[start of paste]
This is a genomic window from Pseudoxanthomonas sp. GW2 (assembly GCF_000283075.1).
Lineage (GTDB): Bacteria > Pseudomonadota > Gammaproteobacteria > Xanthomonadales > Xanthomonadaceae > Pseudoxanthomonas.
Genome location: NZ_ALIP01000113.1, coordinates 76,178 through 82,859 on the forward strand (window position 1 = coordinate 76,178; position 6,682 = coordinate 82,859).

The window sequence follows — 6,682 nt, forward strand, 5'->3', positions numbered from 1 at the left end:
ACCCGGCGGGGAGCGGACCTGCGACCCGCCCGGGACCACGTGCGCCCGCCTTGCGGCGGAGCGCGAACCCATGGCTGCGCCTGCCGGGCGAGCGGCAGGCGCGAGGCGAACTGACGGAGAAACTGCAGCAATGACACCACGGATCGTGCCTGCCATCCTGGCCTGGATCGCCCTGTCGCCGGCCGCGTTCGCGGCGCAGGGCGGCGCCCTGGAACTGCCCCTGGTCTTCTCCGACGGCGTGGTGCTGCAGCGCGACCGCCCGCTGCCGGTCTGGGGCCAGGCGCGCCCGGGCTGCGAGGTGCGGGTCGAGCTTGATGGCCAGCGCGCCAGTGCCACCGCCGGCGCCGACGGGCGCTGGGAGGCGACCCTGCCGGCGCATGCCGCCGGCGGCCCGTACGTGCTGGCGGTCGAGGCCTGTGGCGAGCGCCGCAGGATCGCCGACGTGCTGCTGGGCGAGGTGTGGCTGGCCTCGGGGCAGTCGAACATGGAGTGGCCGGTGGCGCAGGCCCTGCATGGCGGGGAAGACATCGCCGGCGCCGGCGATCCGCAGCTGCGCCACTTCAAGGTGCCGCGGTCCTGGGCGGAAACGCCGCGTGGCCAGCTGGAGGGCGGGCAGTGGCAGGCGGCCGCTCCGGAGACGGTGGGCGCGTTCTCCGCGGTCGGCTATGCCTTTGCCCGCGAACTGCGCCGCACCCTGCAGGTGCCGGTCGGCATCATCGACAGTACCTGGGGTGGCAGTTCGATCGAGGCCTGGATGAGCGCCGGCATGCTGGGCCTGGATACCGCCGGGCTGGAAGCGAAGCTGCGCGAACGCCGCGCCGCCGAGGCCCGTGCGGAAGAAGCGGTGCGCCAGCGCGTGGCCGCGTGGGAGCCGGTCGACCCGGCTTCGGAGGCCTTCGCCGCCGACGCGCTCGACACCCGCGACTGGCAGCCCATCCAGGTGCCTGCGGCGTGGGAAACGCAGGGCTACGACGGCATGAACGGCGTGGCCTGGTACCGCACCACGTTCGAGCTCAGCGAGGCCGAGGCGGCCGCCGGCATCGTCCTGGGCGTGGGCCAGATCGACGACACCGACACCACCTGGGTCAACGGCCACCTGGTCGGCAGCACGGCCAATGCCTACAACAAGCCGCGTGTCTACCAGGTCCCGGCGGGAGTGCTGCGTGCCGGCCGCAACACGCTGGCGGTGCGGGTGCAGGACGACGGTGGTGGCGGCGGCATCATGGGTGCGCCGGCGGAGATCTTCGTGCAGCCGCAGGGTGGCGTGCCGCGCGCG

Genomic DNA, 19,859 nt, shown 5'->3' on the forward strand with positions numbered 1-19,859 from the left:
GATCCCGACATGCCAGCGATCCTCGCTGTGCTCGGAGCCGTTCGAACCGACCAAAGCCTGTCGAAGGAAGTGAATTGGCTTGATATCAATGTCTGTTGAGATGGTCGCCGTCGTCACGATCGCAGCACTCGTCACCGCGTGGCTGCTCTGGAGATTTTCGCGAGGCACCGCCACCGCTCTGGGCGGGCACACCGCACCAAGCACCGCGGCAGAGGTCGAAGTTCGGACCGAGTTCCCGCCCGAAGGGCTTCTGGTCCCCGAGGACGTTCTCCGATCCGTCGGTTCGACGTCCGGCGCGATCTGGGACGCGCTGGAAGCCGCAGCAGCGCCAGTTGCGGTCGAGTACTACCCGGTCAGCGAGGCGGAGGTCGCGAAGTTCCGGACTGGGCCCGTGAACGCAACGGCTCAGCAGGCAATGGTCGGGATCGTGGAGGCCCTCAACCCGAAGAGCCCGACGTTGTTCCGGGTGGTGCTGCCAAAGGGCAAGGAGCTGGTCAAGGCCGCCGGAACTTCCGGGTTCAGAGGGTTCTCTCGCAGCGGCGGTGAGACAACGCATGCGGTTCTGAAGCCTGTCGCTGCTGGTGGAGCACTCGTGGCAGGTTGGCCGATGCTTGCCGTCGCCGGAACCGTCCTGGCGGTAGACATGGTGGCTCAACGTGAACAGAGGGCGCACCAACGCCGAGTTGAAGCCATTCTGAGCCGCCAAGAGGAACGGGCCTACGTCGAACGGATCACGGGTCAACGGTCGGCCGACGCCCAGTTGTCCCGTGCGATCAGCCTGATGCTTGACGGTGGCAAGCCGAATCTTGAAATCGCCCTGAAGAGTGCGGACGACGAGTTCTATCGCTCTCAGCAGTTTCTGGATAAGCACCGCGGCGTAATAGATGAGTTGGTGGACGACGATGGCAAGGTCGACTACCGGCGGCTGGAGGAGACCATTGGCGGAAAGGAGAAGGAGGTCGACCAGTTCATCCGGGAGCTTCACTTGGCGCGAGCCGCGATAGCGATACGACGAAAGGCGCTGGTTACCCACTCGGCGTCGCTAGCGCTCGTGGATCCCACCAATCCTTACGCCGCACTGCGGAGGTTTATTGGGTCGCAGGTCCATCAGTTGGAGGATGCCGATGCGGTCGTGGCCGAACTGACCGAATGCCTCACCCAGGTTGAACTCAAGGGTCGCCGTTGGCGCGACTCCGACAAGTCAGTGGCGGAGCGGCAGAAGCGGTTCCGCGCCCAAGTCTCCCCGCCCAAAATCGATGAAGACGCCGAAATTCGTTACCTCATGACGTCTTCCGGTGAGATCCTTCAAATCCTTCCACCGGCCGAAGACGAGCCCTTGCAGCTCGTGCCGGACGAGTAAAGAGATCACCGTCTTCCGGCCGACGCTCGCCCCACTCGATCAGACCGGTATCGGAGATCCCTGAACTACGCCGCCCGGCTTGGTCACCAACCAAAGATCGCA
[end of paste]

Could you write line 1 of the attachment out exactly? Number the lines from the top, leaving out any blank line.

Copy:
This is a genomic window from Pseudoxanthomonas sp. GW2 (assembly GCF_000283075.1).